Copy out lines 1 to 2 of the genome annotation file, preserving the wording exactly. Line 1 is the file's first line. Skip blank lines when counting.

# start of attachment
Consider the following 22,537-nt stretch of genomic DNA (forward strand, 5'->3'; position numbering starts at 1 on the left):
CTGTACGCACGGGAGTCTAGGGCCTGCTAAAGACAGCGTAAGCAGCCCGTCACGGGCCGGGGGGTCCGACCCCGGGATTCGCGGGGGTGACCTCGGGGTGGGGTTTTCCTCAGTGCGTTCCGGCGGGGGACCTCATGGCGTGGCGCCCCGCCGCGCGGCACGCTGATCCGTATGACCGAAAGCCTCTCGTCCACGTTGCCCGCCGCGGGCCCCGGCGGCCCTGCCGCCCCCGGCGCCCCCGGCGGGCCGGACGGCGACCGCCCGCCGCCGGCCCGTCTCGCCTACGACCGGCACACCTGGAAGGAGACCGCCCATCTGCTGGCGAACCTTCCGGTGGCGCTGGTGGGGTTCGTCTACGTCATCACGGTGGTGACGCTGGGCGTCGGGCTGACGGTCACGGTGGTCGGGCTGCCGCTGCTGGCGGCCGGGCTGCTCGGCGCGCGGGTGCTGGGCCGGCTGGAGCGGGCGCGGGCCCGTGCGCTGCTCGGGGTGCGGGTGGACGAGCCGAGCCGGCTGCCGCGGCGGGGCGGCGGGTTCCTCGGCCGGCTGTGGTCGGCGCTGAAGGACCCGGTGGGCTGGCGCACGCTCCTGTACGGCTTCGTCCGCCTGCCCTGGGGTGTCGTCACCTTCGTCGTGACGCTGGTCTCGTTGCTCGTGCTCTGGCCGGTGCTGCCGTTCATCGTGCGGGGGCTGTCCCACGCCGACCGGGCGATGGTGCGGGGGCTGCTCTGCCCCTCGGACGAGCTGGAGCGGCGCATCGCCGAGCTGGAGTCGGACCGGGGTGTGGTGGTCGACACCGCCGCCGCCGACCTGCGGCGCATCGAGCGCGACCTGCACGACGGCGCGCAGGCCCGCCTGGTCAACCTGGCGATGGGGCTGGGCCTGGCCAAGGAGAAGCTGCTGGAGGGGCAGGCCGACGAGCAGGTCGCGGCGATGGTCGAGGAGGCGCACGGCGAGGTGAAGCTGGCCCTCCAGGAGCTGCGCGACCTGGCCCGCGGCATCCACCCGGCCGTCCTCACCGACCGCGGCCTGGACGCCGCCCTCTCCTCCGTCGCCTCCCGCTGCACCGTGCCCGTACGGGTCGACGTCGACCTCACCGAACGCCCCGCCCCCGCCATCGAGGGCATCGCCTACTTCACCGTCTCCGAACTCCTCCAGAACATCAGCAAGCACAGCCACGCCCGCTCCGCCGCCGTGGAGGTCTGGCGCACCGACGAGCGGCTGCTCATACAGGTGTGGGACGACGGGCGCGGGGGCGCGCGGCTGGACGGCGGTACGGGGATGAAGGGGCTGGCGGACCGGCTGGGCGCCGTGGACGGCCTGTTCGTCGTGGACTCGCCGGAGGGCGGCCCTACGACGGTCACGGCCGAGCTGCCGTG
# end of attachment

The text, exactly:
Consider the following 22,537-nt stretch of genomic DNA (forward strand, 5'->3'; position numbering starts at 1 on the left):
CTGTACGCACGGGAGTCTAGGGCCTGCTAAAGACAGCGTAAGCAGCCCGTCACGGGCCGGGGGGTCCGACCCCGGGATTCGCGGGGGTGACCTCGGGGTGGGGTTTTCCTCAGTGCGTTCCGGCGGGGGACCTCATGGCGTGGCGCCCCGCCGCGCGGCACGCTGATCCGTATGACCGAAAGCCTCTCGTCCACGTTGCCCGCCGCGGGCCCCGGCGGCCCTGCCGCCCCCGGCGCCCCCGGCGGGCCGGACGGCGACCGCCCGCCGCCGGCCCGTCTCGCCTACGACCGGCACACCTGGAAGGAGACCGCCCATCTGCTGGCGAACCTTCCGGTGGCGCTGGTGGGGTTCGTCTACGTCATCACGGTGGTGACGCTGGGCGTCGGGCTGACGGTCACGGTGGTCGGGCTGCCGCTGCTGGCGGCCGGGCTGCTCGGCGCGCGGGTGCTGGGCCGGCTGGAGCGGGCGCGGGCCCGTGCGCTGCTCGGGGTGCGGGTGGACGAGCCGAGCCGGCTGCCGCGGCGGGGCGGCGGGTTCCTCGGCCGGCTGTGGTCGGCGCTGAAGGACCCGGTGGGCTGGCGCACGCTCCTGTACGGCTTCGTCCGCCTGCCCTGGGGTGTCGTCACCTTCGTCGTGACGCTGGTCTCGTTGCTCGTGCTCTGGCCGGTGCTGCCGTTCATCGTGCGGGGGCTGTCCCACGCCGACCGGGCGATGGTGCGGGGGCTGCTCTGCCCCTCGGACGAGCTGGAGCGGCGCATCGCCGAGCTGGAGTCGGACCGGGGTGTGGTGGTCGACACCGCCGCCGCCGACCTGCGGCGCATCGAGCGCGACCTGCACGACGGCGCGCAGGCCCGCCTGGTCAACCTGGCGATGGGGCTGGGCCTGGCCAAGGAGAAGCTGCTGGAGGGGCAGGCCGACGAGCAGGTCGCGGCGATGGTCGAGGAGGCGCACGGCGAGGTGAAGCTGGCCCTCCAGGAGCTGCGCGACCTGGCCCGCGGCATCCACCCGGCCGTCCTCACCGACCGCGGCCTGGACGCCGCCCTCTCCTCCGTCGCCTCCCGCTGCACCGTGCCCGTACGGGTCGACGTCGACCTCACCGAACGCCCCGCCCCCGCCATCGAGGGCATCGCCTACTTCACCGTCTCCGAACTCCTCCAGAACATCAGCAAGCACAGCCACGCCCGCTCCGCCGCCGTGGAGGTCTGGCGCACCGACGAGCGGCTGCTCATACAGGTGTGGGACGACGGGCGCGGGGGCGCGCGGCTGGACGGCGGTACGGGGATGAAGGGGCTGGCGGACCGGCTGGGCGCCGTGGACGGCCTGTTCGTCGTGGACTCGCCGGAGGGCGGCCCTACGACGGTCACGGCCGAGCTGCCGTG